Adult faces

Contributed by Dr Philip Marazzi, a GP in East Horsley, Surrey.

Falls are one of the most common problems in elderly patients. This man fell and sustained these soft tissue injuries, probably as a result of postural hypotension secondary to the drugs he was on for a combination of essential hypertension and Parkinson's disease.

Left-sided sinusitis

This man has recurrent severe attacks of sinusitis. This photo shows swelling to the left side of his face. His acute attacks required oral steroids and antibiotics. He was also treated with a long-term nasal corticosteroid spray to try to suppress his rhinosinusitis.


This lady went for a walk on a breezy day and had no idea of the sun's strength until the end of the day. Her blue eyes and fair skin and hair mean that she is at greater risk of sunburn and the long-term sequelae, especially skin malignancies.

Seborrhoeic wart

This man has a long history of seborrhoeic eczema. It is usually controlled with a variety of topical agents, including mild steroids. There is also a large pigmented seborrhoeic wart on his forehead. This may be a cosmetic concern but there is no malignant potential.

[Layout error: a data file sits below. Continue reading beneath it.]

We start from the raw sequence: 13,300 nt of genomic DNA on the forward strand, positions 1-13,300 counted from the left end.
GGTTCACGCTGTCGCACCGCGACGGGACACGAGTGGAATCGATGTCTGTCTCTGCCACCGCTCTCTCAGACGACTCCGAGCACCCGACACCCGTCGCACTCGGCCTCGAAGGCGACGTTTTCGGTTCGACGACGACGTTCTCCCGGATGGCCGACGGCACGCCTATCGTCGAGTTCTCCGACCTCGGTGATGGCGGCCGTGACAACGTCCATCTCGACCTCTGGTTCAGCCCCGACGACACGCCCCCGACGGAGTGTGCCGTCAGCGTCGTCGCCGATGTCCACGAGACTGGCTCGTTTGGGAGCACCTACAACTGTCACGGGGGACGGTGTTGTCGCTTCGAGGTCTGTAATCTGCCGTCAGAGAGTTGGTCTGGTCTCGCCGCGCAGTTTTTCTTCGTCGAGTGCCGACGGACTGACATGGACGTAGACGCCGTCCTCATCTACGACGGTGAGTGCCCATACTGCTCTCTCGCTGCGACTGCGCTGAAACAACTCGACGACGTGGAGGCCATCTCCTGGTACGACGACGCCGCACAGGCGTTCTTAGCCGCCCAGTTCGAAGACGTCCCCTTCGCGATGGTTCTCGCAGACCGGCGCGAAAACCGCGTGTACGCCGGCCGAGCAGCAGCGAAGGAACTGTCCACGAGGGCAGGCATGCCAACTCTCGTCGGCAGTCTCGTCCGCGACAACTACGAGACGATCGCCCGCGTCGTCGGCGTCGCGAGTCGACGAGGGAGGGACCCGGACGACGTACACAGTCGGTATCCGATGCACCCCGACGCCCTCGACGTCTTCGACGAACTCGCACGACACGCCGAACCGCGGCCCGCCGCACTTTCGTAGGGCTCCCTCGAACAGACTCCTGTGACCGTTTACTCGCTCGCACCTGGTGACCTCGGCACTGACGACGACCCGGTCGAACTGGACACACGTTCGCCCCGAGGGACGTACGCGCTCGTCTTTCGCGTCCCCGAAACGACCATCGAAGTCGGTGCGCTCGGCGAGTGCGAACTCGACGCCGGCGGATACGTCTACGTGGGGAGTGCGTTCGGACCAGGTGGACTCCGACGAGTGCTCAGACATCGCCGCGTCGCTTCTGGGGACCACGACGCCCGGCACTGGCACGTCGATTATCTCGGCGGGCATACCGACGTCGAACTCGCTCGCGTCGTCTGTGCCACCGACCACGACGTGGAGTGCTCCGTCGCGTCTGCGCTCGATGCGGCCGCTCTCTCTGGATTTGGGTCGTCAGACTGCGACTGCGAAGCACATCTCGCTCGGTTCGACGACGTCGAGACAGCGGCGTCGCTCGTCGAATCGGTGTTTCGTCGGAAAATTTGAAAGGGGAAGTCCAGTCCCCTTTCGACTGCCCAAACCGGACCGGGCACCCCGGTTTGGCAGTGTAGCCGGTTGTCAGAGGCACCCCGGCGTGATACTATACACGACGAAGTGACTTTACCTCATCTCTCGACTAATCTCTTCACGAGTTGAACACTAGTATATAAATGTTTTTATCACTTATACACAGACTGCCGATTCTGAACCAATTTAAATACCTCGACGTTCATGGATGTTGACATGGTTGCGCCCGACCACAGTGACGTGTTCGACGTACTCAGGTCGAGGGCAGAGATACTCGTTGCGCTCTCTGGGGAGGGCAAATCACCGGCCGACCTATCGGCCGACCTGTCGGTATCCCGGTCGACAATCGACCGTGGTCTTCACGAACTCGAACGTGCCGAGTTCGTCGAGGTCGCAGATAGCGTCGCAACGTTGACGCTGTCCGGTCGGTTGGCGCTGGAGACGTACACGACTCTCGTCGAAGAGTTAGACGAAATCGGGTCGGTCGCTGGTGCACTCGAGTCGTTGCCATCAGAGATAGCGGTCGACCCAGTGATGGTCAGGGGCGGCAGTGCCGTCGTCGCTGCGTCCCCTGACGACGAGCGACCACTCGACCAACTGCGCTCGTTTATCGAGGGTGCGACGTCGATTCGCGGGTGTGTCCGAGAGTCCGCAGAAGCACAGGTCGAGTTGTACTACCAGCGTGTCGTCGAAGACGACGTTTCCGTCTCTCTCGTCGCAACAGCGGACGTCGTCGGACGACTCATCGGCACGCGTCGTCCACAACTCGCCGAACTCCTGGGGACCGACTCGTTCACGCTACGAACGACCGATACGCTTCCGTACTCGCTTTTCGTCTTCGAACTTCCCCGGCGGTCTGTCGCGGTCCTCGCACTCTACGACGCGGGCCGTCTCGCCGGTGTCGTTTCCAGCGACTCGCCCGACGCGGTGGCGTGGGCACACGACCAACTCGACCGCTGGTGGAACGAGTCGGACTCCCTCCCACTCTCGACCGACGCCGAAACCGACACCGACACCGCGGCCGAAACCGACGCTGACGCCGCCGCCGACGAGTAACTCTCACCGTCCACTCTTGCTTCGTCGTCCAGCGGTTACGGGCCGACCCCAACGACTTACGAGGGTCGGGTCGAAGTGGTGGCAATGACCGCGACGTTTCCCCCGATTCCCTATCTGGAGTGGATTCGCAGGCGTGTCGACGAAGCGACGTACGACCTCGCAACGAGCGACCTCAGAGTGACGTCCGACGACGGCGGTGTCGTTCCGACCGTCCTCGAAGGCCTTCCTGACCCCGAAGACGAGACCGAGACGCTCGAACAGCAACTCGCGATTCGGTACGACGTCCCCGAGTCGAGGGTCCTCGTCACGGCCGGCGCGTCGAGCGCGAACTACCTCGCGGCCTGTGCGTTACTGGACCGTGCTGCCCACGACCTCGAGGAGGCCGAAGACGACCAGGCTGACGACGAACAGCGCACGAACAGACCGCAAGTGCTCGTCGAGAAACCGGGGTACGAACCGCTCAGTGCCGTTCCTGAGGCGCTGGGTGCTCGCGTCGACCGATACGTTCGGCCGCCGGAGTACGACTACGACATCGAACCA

This woman developed this marked rash due to an unknown allergy just before going on holiday. Antihistamines were given but had no effect so she was given a course of oral steroids and ranitidine in addition. This combination treated the rash.


This young woman experiences periodical flare ups of rosacea, a very difficult condition. Topical therapy with metronidazole seems to suit her very well and usually calms the skin down quickly. This patient tries her best to avoid some of the triggers that may bring on an attack, such as spicy food, alcohol, sun and wind exposure.

Seborrheic eczema

This is a common form of eczema, characteristically producing the pattern of greasy, scaly, inflamed skin in areas including the face, scalp, groins and axillae. It affects as much as 4 per cent of the population at some stage, starting with cradle cap in infancy through to adult life. The fungus Malassezia furfur has been implicated as a factor in the pathogenesis of this condition. Antifungal treatment may help but is not likely to cure the condition.


This man developed markedly abnormal LFTs when treated with a statin following the development of ischaemic heart disease. He was started straight on a high-dose statin rather than titrating through the dose range. This may have contributed to the development of jaundice. His bilirubin level rose to a maximum of 443. Although well known, this is quite a rare scenario. The drug was stopped and his liver recovered over a period of weeks.

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